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Dr. Kara
Dr. Kara, Veterinarian
Category: Dog Veterinary
Satisfied Customers: 14581
Experience:  Over 20 years of experience as a veterinarian.
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My Pom 's left hind leg started twitching last night and it

Customer Question

My Pom 's left hind leg started twitching last night and it hasn't stopped
JA: I'm sorry to hear that. Have you looked to see if there is a wound on their foot?
Customer: Yes I checked everywhere but there are no injuries and she seems to be in no pain.
JA: The Veterinarian will know what to do. What is the dog's name and age?
Customer: Her name is ***** ***** she is 3 yrs old. She is very small. I think she weighs 5 lbs.
JA: Is there anything else important you think the Veterinarian should know about Coco?
Customer: From the time she was 8 months old sh would jurk both her hind legs for attention. As soon as you gave her attention she would stop and she only did it when she wanted. It was really cute. She would kick me in the back or head until she got my attention. This is something new and it seems to low down when she's leeping
Submitted: 2 months ago.
Category: Dog Veterinary
Expert:  Dr. Kara replied 2 months ago.

Hello, I'm Dr. Kara. I have over 20 years of experience as a veterinarian and I'd like to help. Please give me a moment to review your concerns.

Expert:  Dr. Kara replied 2 months ago.

I understand your concern for your girl Coco because you are noticing her hind leg twitching.

It is certainly possible with your description of twitching that your girl is having petit mal seizures. These seizures affect a small group of muscles in a particular area of the body. They are not of the same significance as grand mal seizures (loss of consciousness, whole body, rhythmic, uncontrollable muscle contractions with possible loss of urine and stool continence) because the chance of body temperature increasing and subsequent brain damage is much less.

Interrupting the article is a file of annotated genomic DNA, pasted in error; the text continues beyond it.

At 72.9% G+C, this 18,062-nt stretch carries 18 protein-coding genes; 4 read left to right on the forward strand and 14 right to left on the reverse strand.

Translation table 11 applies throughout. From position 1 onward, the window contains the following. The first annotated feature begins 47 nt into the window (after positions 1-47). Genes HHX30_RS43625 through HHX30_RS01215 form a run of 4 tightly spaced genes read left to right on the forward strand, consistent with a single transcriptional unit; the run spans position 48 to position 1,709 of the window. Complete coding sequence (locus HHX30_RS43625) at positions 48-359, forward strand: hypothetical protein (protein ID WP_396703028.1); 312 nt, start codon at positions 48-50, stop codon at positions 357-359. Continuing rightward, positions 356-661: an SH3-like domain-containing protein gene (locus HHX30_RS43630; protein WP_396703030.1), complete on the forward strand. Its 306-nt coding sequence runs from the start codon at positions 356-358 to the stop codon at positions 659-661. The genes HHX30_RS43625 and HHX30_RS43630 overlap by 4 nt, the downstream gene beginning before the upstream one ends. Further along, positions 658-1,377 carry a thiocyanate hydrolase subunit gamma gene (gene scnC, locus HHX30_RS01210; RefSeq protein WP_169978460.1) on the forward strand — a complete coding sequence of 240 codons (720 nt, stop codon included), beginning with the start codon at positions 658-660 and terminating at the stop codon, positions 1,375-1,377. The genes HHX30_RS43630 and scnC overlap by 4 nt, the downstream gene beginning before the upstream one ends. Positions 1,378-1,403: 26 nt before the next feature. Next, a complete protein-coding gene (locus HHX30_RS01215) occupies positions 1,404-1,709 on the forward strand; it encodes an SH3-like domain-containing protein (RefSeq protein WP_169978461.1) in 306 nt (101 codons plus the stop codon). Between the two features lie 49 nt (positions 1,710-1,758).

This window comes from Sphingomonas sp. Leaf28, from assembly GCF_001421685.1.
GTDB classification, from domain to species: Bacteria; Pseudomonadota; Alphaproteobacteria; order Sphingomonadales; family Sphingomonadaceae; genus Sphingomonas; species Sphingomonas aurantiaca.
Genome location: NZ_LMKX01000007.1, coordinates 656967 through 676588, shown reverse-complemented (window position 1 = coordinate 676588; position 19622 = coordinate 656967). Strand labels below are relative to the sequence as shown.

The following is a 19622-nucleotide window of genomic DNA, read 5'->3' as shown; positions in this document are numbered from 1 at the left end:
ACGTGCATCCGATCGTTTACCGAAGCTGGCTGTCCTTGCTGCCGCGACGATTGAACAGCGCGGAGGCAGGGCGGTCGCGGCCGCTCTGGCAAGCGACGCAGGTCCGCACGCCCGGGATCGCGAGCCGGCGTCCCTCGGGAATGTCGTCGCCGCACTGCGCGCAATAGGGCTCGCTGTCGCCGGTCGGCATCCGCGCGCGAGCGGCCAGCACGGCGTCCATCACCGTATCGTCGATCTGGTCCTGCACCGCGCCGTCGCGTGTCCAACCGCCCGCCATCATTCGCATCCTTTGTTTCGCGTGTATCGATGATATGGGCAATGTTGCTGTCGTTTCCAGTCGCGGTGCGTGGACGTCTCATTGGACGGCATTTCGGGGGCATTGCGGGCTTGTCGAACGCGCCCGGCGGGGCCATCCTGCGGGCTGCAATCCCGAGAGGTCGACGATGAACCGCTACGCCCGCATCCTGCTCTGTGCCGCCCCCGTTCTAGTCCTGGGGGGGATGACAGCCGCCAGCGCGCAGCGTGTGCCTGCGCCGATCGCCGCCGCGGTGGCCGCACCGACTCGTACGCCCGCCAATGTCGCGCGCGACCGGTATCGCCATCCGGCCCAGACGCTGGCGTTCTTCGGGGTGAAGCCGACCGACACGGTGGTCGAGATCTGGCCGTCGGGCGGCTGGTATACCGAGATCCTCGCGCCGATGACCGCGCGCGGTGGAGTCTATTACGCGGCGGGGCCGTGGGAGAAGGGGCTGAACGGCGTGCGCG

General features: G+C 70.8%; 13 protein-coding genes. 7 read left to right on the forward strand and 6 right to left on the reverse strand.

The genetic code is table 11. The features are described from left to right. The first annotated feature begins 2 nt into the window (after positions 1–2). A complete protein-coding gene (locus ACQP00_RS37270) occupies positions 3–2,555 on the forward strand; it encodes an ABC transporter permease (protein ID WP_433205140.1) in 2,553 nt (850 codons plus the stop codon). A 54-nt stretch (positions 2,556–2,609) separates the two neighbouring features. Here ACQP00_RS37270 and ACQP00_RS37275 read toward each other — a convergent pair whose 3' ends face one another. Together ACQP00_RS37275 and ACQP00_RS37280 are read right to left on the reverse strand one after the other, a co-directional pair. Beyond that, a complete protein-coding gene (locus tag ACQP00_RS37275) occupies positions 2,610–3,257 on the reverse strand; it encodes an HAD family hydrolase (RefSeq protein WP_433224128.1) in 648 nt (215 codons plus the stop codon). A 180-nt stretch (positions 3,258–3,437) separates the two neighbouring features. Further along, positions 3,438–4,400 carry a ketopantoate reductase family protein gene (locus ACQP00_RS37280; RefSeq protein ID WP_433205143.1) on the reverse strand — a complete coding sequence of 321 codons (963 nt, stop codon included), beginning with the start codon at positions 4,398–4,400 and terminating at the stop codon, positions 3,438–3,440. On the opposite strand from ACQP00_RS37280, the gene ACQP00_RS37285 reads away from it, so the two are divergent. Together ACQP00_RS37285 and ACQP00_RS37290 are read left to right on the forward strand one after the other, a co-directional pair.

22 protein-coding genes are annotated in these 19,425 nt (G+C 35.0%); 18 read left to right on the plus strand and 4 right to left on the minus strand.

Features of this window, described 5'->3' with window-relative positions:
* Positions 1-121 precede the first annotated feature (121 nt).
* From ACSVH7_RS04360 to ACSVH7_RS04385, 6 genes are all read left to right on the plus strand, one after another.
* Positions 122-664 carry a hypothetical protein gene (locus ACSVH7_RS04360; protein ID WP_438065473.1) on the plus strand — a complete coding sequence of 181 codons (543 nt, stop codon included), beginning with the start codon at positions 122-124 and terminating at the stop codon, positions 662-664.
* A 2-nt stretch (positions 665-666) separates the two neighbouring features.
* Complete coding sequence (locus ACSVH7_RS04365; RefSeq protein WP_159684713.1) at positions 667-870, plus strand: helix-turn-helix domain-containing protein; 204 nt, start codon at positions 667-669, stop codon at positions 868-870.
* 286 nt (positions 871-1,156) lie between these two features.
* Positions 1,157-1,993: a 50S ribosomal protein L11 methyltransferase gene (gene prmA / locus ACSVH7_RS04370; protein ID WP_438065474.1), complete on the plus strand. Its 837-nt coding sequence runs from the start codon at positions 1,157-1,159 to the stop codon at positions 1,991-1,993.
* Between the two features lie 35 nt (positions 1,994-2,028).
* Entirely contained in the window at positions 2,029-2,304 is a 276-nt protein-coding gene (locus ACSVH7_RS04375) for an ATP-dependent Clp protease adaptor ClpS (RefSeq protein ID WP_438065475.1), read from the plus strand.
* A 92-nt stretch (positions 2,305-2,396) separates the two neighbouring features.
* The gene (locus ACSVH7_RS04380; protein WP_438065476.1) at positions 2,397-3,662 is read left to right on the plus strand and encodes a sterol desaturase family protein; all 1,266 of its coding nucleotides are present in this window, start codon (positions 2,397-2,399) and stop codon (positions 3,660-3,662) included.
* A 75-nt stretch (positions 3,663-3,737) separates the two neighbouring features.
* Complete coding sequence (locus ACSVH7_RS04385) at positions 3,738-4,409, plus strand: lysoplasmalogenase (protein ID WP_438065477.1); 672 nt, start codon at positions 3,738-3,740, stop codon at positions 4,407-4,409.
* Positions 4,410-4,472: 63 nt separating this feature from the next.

There are several things that can cause muscle contractions other than petite mal seizures. Infections, nerve damage or inflammation, toxin exposure, kidney disease and mineral (especially calcium) or electrolyte disturbances can all cause muscle fasciculations (spasms) as well.

I need to ask if you recently applied any topical flea medications or could she have been exposed to an insecticide? If so you want to bathe her thoroughly to remove as much of the toxin as possible with something like Dawn dishwashing soap and cool water. Do not use hot water or scrub her skin as that will increase toxin absorption. Some flea control products, especially the over the counter products with high amounts of pyrethrin type insecticides can cause muscle twitches in sensitive dogs.

Another possible cause of her symptoms is intervertebral disc disease. This is when the spongy discs between the vertebrae in her spine either prolapse or leak and put pressure on her spinal cord. This is quite painful and can lead to painful muscle spasms or if there is enough pressure then even paralysis can result. Keeping her very quiet, no running, jumping or bending over (elevate her food and water bowls to head height) is best.

If she seems to be progressing in symptoms and has a grand mal seizure (unconscious, unaware of surroundings, repetitive, uncontrollable whole body muscle movements with or without loss of urine or stool) then she should be seen by a veterinarian on an emergency basis today.

If her color is good and she is eating, drinking and behaving normally otherwise I suspect that she is stable but I do recommend that your veterinarian examine her and run some tests to determine why she is having these muscle spasms. I wouldn't wait too long to have her seen as some of the things that can cause muscle spasms (like toxins, electrolyte or mineral imbalances) can cause long term problems for your girl and may be indicative of serious diseases. If this is intervertebral disc disease it is very important to relieve the inflammation so it does not progress to paralysis. If this is secondary to high blood calcium levels then addressing that promptly so there is no organ damage and tissue calcification is best.

Please let me know if you have any further questions.

Expert:  Dr. Kara replied 2 months ago.

Hello, I wanted to make sure that you didn't have any further questions for me, and I'd like to know how things turned out for your pup. If you could give me an update that would be great, thank you, ***** *****

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